The Vatican has long opposed nuclear weapons, but Pope Francis is making the cause one of the top diplomatic priorities of his two-year-old papacy.
In December, the Vatican submitted a paper calling for total nuclear disarmament to the Vienna Conference on the Humanitarian Impact of Nuclear Weapons. In January, Pope Francis touted nuclear disarmament as a major goal alongside climate change in his speech to the Vatican’s diplomatic corps. And on Easter Sunday, he publicly prayed that the prospective multi-nation deal to halt Iran’s nuclear weapons program would be “a definitive step toward a more secure and fraternal world.”
Many observers expect the Pope to raise the topic in his speech to the United Nations in September, especially as that event also commemorates the 50th anniversary of Pope Paul VI’s historic U.N. speech calling for “never again war, never again war.”
“Pope Francis has recently pushed the moral argument against nuclear weapons to a new level, not only against their use but also against their possession,” Archbishop Bernedito Auza, the Holy See’s Ambassador to the U.N., says. “Today there is no more argument, not even the argument of deterrence used during the Cold War, that could ‘minimally morally justify’ the possession of nuclear weapons. The ‘peace of a sort’ that is supposed to justify nuclear deterrence is specious and illusory.”
The Vatican push on nuclear weapons comes as the United States is in the final stages of negotiating a deal with Iran and as 190 parties that have supported the Nuclear Nonproliferation Treaty prepare for its five-year review. The upcoming NPT RevCon, as the U.N. treaty review conference is called, is the first NPT review during the Francis papacy, and Francis’ voice is already adding moral and political weight to the conversation. The Holy See, a party to the Treaty, has opposed the possession and use of nuclear weapons since the beginning of the nuclear age.
The Holy See is “very concerned,” Auza adds, about nuclear-capable states’ commitment to disarmament, arguing that the central promise of the treaty remains unfulfilled. “The fact that nuclear-possessing States not only have not dismantled their nuclear arsenals but are modernizing them lies at the heart of nuclear proliferation,” he says. “It perpetuates the ‘injustice’ in the NPT regime, which was supposed to be temporary while nuclear disarmament was in progress…. how could we reasonably convince the pre-NPT non-nuclear countries not to acquire or develop nuclear arms capabilities? Now, the real and present danger that non-state actors, like terrorist and extremist organizations, could acquire nuclear weapons ‘in the black market’ and ‘not-so-black market,’ ‘in the back alleys’ and ‘not-so-back alleys’ should terrify us all.”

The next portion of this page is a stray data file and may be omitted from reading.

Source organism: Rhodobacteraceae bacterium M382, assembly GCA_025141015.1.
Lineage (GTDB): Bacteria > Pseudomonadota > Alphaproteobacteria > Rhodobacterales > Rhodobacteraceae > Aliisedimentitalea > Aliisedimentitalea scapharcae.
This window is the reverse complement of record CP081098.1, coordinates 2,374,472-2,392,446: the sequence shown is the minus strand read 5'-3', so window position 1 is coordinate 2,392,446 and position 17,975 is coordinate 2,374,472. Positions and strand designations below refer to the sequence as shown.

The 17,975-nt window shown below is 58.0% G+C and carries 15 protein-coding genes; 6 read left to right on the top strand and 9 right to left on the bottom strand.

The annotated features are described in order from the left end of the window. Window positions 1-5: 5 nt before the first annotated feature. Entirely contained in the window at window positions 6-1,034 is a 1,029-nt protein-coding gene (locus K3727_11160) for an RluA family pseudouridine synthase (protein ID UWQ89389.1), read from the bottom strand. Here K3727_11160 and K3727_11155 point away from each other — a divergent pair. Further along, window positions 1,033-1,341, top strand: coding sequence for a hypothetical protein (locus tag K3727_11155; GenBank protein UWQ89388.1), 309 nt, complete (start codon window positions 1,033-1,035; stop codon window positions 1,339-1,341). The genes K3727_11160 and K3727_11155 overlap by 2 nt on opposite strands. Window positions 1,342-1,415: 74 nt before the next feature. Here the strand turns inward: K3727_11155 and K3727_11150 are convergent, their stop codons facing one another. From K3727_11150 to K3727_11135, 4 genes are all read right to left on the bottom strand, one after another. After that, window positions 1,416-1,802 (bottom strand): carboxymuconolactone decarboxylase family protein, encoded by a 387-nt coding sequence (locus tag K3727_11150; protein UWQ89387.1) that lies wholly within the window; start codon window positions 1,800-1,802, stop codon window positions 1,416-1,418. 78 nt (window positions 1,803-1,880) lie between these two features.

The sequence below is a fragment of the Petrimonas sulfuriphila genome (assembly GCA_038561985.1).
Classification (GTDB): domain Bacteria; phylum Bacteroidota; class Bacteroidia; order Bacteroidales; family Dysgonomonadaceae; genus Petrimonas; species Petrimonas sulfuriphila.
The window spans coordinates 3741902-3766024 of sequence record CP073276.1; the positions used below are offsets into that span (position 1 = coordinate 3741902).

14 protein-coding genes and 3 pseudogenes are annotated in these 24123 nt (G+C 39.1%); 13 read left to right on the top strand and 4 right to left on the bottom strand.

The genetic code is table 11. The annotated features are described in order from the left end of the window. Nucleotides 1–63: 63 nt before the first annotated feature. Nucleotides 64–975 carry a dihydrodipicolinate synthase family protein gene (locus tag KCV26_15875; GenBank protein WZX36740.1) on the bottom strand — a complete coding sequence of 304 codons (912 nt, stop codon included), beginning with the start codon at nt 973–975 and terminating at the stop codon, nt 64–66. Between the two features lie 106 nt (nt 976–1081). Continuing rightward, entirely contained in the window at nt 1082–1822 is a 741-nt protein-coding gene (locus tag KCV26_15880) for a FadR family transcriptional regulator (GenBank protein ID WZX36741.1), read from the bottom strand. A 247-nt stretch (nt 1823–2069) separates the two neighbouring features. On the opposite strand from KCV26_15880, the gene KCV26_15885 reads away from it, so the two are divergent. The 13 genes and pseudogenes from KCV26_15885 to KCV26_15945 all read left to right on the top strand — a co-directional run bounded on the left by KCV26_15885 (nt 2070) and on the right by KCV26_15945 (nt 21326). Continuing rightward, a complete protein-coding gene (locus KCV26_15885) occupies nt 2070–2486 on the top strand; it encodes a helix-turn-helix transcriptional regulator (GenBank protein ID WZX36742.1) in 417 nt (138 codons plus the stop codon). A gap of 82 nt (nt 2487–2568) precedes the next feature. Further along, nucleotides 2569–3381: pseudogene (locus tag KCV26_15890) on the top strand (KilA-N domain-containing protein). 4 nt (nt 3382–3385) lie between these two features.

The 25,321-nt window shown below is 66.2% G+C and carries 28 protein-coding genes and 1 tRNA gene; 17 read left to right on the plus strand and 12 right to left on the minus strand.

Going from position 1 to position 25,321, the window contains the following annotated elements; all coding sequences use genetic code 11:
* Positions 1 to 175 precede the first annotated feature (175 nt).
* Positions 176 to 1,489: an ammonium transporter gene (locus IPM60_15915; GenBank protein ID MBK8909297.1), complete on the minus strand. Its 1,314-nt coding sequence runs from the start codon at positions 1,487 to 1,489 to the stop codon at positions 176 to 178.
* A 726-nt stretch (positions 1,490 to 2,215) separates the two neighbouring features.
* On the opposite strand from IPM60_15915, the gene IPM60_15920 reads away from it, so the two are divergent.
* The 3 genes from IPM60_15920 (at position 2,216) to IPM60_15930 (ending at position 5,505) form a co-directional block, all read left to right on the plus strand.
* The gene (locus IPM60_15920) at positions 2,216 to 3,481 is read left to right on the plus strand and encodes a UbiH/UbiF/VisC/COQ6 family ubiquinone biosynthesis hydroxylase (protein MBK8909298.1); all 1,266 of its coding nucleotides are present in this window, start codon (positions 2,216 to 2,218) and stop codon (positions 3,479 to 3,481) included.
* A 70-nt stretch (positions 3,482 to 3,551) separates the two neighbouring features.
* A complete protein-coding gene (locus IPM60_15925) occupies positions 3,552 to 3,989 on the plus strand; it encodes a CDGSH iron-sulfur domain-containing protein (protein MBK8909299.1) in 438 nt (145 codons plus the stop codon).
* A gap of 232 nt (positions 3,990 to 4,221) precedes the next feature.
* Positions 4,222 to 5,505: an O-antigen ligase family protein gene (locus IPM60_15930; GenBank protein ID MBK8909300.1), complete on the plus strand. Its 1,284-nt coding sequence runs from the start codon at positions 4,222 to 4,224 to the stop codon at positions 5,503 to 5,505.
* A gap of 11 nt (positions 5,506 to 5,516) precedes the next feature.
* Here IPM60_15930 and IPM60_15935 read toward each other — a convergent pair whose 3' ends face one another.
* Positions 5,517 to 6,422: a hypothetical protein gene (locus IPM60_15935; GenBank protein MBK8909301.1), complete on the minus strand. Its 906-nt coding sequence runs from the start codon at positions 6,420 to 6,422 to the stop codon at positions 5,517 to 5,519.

On Thursday, two events on opposite sides of the planet signaled Pope Francis’ diplomatic reach ahead of the NPT review. In New York at the United Nations’ headquarters, the Holy See’s Mission to the U.N. and the Global Security Institute hosted a conference of diplomats and interfaith partners to promote the abolition of nuclear weapons. At the Vatican, a United States diplomatic delegation was courting Catholic Church leaders on President Obama’s commitment to nuclear disarmament.
Under Secretary of State for Arms Control and International Security Rose Gottemoeller has picked up on the Vatican’s keen interest in nuclear disarmament and has made it a priority to engage the Holy See. Gottemoeller first visited the Vatican in January to discuss arms control and nonproliferation issues with several counterparts. In late March, the State Department invited the Holy See to participate as an observer in its new disarmament verification initiative, the International Partnership for Nuclear Disarmament Verification. This week, Gottemoeller returned to the Vatican with Madelyn Creedon, the Department of Energy’s principal deputy administrator for the National Nuclear Security Administration, for a two-day diplomatic visit.